With a limited amount of automobiles available, prices for cars have soared in recent years — and the precious metals used in a key vehicle component have also risen in price, according to Kevin DeMeritt, founder and chairman of Los Angeles-based precious metals provider Lear Capital.
Amid auto plant shutdowns during the COVID-19 pandemic and supply chain issues — such as semiconductor shortages — car manufacturing slowed, causing fewer new vehicles to be on the market.
With less of an available supply, the demand — and cost for cars — escalated. As of March 2023, the average new vehicle transaction price was more than $10,880 higher than before the pandemic, according to an NPR article published earlier this year.
Prices for the precious metals used in vehicle catalytic converters, which neutralize engine exhaust gases that contribute to air pollution and smog, have risen, too. Catalytic converters, which are generally located on the underside of cars and trucks, can contain platinum, rhodium, and palladium.
As this Lear Capital article points out, tighter emission standards and higher manufacturing levels generally equate to a greater need for platinum. Platinum prices increased between 2019 and 2022, Car and Driver magazine reported last year, while the price of palladium essentially doubled between the start of 2019 and the close of 2020.
As prices for those precious metals grew, from 2020 to 2022, catalytic converter thefts also increased. In 2022, more than 64,000 incidents occurred across the U.S., according to a National Insurance Crime Bureau report that’s based on insurance claims data.
A converter, NICB says, can net thieves $50 to $250 — and possibly up to $800, if it’s been removed from a hybrid automobile.
The Present and Projected Platinum Market
In December 2022, platinum had its strongest quarter since 2008, reaching $1,086 per troy ounce, according to a CNBC report — a more than 26% rise from the beginning of that business quarter.
At the time, the World Platinum Investment Council predicted the industrial demand for platinum — including the demand for it within the automotive industry — would also continue to grow, ultimately, WPIC said, helping to contribute to an anticipated 19% overall increase in platinum demand on a global scale in 2023.
By March, however, the organization had already nudged that estimate higher. Ed Sterck, director of research at the World Platinum Investment Council, told CNBC that, at that point,WPIC felt the year-on-year demand for platinum would grow 24% in 2023 — yet the organization had expected to see just a 13% supply increase from 2022.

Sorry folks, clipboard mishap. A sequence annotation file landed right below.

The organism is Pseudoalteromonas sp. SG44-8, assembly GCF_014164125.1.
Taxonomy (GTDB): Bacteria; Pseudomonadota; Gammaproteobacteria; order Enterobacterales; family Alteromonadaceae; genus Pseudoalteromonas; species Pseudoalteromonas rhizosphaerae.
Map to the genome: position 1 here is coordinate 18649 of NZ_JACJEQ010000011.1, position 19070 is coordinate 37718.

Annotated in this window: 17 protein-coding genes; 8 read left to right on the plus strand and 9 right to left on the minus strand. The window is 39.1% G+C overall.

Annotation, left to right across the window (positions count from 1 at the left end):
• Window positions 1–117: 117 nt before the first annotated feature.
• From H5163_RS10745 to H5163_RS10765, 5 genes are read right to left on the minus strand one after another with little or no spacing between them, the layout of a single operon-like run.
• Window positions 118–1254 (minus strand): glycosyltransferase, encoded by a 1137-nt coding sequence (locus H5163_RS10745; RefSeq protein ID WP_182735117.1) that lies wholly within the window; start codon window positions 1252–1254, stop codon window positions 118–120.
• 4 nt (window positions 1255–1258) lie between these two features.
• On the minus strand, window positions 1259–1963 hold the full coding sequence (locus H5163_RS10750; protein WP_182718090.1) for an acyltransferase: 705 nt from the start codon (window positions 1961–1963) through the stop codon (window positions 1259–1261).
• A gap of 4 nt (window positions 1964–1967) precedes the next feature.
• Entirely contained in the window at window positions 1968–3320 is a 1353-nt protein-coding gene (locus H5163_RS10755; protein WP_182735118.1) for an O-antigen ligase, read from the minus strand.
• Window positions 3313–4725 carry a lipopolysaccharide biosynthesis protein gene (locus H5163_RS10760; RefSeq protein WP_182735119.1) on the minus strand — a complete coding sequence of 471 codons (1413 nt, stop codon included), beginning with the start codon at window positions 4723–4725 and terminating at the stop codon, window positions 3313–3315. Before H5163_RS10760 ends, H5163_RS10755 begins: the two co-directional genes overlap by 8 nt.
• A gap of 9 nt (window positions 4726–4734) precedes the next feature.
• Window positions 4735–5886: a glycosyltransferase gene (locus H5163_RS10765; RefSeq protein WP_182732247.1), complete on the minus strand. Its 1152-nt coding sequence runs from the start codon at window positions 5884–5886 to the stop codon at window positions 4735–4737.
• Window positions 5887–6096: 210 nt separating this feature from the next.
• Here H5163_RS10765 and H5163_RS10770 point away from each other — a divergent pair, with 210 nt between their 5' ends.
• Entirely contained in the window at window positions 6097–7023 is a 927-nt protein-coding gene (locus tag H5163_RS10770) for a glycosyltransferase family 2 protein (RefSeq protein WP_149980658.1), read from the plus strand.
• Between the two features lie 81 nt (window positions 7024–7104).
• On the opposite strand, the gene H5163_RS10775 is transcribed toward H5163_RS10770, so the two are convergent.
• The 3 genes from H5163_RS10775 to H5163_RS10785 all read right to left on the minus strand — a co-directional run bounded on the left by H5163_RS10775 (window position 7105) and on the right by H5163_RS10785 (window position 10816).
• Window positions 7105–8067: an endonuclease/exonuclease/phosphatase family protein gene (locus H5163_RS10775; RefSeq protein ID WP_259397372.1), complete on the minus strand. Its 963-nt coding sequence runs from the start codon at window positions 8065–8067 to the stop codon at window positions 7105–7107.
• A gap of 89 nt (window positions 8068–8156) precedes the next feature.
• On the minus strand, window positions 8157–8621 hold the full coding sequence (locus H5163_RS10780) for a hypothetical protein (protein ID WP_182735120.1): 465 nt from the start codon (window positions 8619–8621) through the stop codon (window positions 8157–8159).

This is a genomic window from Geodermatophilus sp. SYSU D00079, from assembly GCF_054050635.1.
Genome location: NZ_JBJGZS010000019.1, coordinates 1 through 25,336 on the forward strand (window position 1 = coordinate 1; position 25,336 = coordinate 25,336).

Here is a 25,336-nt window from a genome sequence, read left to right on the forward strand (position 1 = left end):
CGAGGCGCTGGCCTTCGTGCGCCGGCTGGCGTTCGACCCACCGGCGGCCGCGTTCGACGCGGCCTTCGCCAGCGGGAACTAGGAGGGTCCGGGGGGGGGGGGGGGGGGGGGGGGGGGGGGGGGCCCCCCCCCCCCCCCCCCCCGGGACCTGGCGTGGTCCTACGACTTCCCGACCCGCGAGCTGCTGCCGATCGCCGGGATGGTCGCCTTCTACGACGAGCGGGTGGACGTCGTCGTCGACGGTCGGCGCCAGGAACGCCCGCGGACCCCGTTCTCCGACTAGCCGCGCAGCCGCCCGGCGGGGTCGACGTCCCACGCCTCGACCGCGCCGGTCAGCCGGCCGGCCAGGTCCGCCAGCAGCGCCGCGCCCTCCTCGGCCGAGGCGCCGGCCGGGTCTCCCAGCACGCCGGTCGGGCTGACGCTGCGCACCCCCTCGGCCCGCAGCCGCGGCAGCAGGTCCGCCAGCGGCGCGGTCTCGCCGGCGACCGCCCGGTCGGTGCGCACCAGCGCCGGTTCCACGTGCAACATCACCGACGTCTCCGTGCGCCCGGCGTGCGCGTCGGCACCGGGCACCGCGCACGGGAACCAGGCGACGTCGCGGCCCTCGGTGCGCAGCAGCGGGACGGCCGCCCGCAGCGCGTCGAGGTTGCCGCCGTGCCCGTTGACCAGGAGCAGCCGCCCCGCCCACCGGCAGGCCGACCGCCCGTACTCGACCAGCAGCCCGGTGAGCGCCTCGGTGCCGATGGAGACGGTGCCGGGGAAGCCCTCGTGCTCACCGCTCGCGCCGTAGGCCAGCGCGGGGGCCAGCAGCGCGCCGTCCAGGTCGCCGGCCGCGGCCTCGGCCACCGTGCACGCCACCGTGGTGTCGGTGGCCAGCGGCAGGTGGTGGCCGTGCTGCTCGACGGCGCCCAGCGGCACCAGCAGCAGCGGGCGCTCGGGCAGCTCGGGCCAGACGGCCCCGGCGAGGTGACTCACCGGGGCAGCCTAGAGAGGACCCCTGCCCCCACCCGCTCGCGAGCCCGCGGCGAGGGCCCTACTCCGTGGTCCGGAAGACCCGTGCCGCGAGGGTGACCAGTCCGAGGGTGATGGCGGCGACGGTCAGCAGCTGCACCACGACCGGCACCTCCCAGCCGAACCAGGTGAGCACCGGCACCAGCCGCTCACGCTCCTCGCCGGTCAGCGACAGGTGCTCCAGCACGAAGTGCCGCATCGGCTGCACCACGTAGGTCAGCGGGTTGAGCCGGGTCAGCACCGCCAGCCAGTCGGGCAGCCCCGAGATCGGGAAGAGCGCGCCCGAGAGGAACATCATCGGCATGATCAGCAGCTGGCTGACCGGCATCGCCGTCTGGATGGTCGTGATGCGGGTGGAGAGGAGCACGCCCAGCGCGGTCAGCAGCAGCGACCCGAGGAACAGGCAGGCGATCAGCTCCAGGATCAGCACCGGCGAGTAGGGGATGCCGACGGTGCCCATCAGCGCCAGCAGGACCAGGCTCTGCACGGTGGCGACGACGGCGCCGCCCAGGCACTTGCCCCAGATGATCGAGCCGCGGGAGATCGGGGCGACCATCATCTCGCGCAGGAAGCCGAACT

Platinum’s price has been forecast to increase in 2023, due in part to challenges in two of the major platinum-producing countries: South Africa and Russia. Even one of those nations experiencing mining difficulties can have a profound effect on overall availability.
In 2018, for example, when higher labor and electricity costs and other factors caused mining difficulties in South Africa, the production of platinum metals declined by 4%.
Earlier this year, in March, Kevin DeMeritt noted the interest in the precious metal was ticking upward.
“We have some supply issues with platinum because it’s relatively limited, with the majority of the world’s platinum coming from just a few countries — two of which are South Africa and Russia,” the Lear Capital founder said. “So we’re starting to see demand for platinum increasing.”
Car-Related Precious Metal Use May Escalate
Part of the anticipated boost in platinum use could come from the catalytic converter market.
“Most of the industrial applications come in the form of a catalytic converter, which is used to reduce emissions in automobiles,” Kevin DeMeritt says. “With the green economy, everybody wants to continue to do that, so the demand there will continue. I don’t think we’re going to have enough electric cars to take that away for the next 10 or 15 years.”
Catalytic converter production is currently the top use for platinum-group metals in the U.S., according to a 2020 U.S. Geological Survey report. In the next four years, the global catalytic converter market is forecast to climb from $13.24 billion in 2021 to more than $20 billion.
Additional reports suggest rising auto demand could result in the biggest supply shortage of available platinum in the world in years.
“It’s a fairly versatile metal with a lot of different industrial applications,” Kevin DeMeritt says. “And it has strategic applications.”
The current United Auto Workers strike, which began in September over labor negotiations, stands to further reduce vehicle manufacturing and availability.
While it’s unclear if car prices will consistently rise as a result, or if platinum and palladium prices will increase in tandem, once the strike ends and production resumes at its previous level, the demand for vehicle-related platinum and palladium usage could continue to climb.
In addition to auto industry-related demand, further needs for platinum to use in jewelry and other industry applications could drive prices for the precious metal even higher. (To check current and past precious metal prices at any time, you can view Lear Capital’s platinum, palladium, and other price charts.)
Palladium, too, may experience price increases in the future, Kevin DeMeritt says. Russia is the largest source of palladium imports in the U.S., according to International Trade Commission data; the Organisation for Economic Cooperation and Development says Russia has traditionally been responsible for 43% of all palladium production globally.
With no clear end to its conflict with Ukraine, palladium distribution could be constrained in the future.
“Platinum historically has traded at a premium over the price of gold,” Kevin DeMeritt says. “But recently, the price of palladium is trading for [less than] gold — which could be an incredible long-term opportunity for investors.”